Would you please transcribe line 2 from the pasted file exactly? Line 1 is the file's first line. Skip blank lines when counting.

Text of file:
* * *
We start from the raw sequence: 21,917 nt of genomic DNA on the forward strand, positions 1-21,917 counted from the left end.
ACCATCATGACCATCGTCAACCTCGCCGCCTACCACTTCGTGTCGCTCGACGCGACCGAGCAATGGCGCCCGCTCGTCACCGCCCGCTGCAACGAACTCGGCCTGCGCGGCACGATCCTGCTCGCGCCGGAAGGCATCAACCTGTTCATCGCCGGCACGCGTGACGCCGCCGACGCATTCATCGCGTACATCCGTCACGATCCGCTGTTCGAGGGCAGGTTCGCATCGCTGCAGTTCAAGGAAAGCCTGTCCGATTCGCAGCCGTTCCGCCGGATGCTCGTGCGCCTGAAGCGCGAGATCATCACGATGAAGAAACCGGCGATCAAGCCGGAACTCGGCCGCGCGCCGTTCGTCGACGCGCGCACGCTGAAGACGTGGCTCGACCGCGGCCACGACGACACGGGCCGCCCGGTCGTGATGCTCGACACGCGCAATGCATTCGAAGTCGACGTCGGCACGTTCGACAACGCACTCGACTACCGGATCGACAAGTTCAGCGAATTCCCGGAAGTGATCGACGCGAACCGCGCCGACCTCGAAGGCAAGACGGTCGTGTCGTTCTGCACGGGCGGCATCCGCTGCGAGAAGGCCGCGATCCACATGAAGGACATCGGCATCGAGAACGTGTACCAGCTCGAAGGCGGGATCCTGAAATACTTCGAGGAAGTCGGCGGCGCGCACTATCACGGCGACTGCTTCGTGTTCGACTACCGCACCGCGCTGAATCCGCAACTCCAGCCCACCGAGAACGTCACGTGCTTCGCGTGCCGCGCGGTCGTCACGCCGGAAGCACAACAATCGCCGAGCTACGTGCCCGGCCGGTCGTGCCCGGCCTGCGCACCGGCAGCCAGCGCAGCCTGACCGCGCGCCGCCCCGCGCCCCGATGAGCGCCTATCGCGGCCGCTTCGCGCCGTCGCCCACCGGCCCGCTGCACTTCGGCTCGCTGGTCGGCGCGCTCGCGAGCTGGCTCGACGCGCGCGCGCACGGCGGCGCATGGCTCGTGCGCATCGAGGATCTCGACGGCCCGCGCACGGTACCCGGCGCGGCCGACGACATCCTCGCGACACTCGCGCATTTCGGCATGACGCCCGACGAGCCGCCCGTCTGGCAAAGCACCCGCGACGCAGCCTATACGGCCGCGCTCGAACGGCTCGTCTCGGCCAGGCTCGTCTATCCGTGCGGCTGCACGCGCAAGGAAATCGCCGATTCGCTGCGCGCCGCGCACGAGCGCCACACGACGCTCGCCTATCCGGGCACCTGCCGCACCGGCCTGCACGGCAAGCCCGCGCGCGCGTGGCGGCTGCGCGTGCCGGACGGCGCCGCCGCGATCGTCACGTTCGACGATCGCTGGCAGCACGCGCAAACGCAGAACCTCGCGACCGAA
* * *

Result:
ACCATCATGACCATCGTCAACCTCGCCGCCTACCACTTCGTGTCGCTCGACGCGACCGAGCAATGGCGCCCGCTCGTCACCGCCCGCTGCAACGAACTCGGCCTGCGCGGCACGATCCTGCTCGCGCCGGAAGGCATCAACCTGTTCATCGCCGGCACGCGTGACGCCGCCGACGCATTCATCGCGTACATCCGTCACGATCCGCTGTTCGAGGGCAGGTTCGCATCGCTGCAGTTCAAGGAAAGCCTGTCCGATTCGCAGCCGTTCCGCCGGATGCTCGTGCGCCTGAAGCGCGAGATCATCACGATGAAGAAACCGGCGATCAAGCCGGAACTCGGCCGCGCGCCGTTCGTCGACGCGCGCACGCTGAAGACGTGGCTCGACCGCGGCCACGACGACACGGGCCGCCCGGTCGTGATGCTCGACACGCGCAATGCATTCGAAGTCGACGTCGGCACGTTCGACAACGCACTCGACTACCGGATCGACAAGTTCAGCGAATTCCCGGAAGTGATCGACGCGAACCGCGCCGACCTCGAAGGCAAGACGGTCGTGTCGTTCTGCACGGGCGGCATCCGCTGCGAGAAGGCCGCGATCCACATGAAGGACATCGGCATCGAGAACGTGTACCAGCTCGAAGGCGGGATCCTGAAATACTTCGAGGAAGTCGGCGGCGCGCACTATCACGGCGACTGCTTCGTGTTCGACTACCGCACCGCGCTGAATCCGCAACTCCAGCCCACCGAGAACGTCACGTGCTTCGCGTGCCGCGCGGTCGTCACGCCGGAAGCACAACAATCGCCGAGCTACGTGCCCGGCCGGTCGTGCCCGGCCTGCGCACCGGCAGCCAGCGCAGCCTGACCGCGCGCCGCCCCGCGCCCCGATGAGCGCCTATCGCGGCCGCTTCGCGCCGTCGCCCACCGGCCCGCTGCACTTCGGCTCGCTGGTCGGCGCGCTCGCGAGCTGGCTCGACGCGCGCGCGCACGGCGGCGCATGGCTCGTGCGCATCGAGGATCTCGACGGCCCGCGCACGGTACCCGGCGCGGCCGACGACATCCTCGCGACACTCGCGCATTTCGGCATGACGCCCGACGAGCCGCCCGTCTGGCAAAGCACCCGCGACGCAGCCTATACGGCCGCGCTCGAACGGCTCGTCTCGGCCAGGCTCGTCTATCCGTGCGGCTGCACGCGCAAGGAAATCGCCGATTCGCTGCGCGCCGCGCACGAGCGCCACACGACGCTCGCCTATCCGGGCACCTGCCGCACCGGCCTGCACGGCAAGCCCGCGCGCGCGTGGCGGCTGCGCGTGCCGGACGGCGCCGCCGCGATCGTCACGTTCGACGATCGCTGGCAGCACGCGCAAACGCAGAACCTCGCGACCGAA